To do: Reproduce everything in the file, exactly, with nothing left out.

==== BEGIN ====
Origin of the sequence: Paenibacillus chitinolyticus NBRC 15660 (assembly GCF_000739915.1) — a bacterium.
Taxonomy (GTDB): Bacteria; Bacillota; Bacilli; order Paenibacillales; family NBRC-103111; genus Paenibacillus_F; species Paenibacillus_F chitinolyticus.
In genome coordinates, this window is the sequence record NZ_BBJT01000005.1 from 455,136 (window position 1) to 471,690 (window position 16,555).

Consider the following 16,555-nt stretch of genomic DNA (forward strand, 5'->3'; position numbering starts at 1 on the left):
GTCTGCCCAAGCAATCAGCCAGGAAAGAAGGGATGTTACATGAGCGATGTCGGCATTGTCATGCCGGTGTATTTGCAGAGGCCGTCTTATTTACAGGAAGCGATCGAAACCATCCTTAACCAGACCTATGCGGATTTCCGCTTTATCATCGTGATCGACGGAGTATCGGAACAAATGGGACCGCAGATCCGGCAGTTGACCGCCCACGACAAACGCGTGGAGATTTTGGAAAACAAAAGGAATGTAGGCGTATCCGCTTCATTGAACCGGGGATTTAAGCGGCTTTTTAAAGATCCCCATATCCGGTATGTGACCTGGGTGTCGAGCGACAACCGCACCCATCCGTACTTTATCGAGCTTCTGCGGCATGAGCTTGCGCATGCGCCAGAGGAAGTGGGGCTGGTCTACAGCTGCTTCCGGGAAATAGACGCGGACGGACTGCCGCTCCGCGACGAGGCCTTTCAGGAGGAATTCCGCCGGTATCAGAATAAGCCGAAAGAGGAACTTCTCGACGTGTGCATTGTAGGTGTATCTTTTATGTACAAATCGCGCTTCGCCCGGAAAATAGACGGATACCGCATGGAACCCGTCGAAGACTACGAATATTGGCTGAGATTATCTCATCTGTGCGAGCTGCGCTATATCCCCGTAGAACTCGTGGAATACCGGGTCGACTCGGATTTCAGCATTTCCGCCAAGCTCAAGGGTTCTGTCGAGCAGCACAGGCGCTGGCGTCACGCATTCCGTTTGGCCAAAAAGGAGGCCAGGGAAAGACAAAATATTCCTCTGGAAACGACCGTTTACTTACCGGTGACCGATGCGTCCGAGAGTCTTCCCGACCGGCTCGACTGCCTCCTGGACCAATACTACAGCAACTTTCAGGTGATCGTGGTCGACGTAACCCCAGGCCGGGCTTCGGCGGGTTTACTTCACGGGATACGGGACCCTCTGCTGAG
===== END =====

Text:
Origin of the sequence: Paenibacillus chitinolyticus NBRC 15660 (assembly GCF_000739915.1) — a bacterium.
Taxonomy (GTDB): Bacteria; Bacillota; Bacilli; order Paenibacillales; family NBRC-103111; genus Paenibacillus_F; species Paenibacillus_F chitinolyticus.
In genome coordinates, this window is the sequence record NZ_BBJT01000005.1 from 455,136 (window position 1) to 471,690 (window position 16,555).

Consider the following 16,555-nt stretch of genomic DNA (forward strand, 5'->3'; position numbering starts at 1 on the left):
GTCTGCCCAAGCAATCAGCCAGGAAAGAAGGGATGTTACATGAGCGATGTCGGCATTGTCATGCCGGTGTATTTGCAGAGGCCGTCTTATTTACAGGAAGCGATCGAAACCATCCTTAACCAGACCTATGCGGATTTCCGCTTTATCATCGTGATCGACGGAGTATCGGAACAAATGGGACCGCAGATCCGGCAGTTGACCGCCCACGACAAACGCGTGGAGATTTTGGAAAACAAAAGGAATGTAGGCGTATCCGCTTCATTGAACCGGGGATTTAAGCGGCTTTTTAAAGATCCCCATATCCGGTATGTGACCTGGGTGTCGAGCGACAACCGCACCCATCCGTACTTTATCGAGCTTCTGCGGCATGAGCTTGCGCATGCGCCAGAGGAAGTGGGGCTGGTCTACAGCTGCTTCCGGGAAATAGACGCGGACGGACTGCCGCTCCGCGACGAGGCCTTTCAGGAGGAATTCCGCCGGTATCAGAATAAGCCGAAAGAGGAACTTCTCGACGTGTGCATTGTAGGTGTATCTTTTATGTACAAATCGCGCTTCGCCCGGAAAATAGACGGATACCGCATGGAACCCGTCGAAGACTACGAATATTGGCTGAGATTATCTCATCTGTGCGAGCTGCGCTATATCCCCGTAGAACTCGTGGAATACCGGGTCGACTCGGATTTCAGCATTTCCGCCAAGCTCAAGGGTTCTGTCGAGCAGCACAGGCGCTGGCGTCACGCATTCCGTTTGGCCAAAAAGGAGGCCAGGGAAAGACAAAATATTCCTCTGGAAACGACCGTTTACTTACCGGTGACCGATGCGTCCGAGAGTCTTCCCGACCGGCTCGACTGCCTCCTGGACCAATACTACAGCAACTTTCAGGTGATCGTGGTCGACGTAACCCCAGGCCGGGCTTCGGCGGGTTTACTTCACGGGATACGGGACCCTCTGCTGAG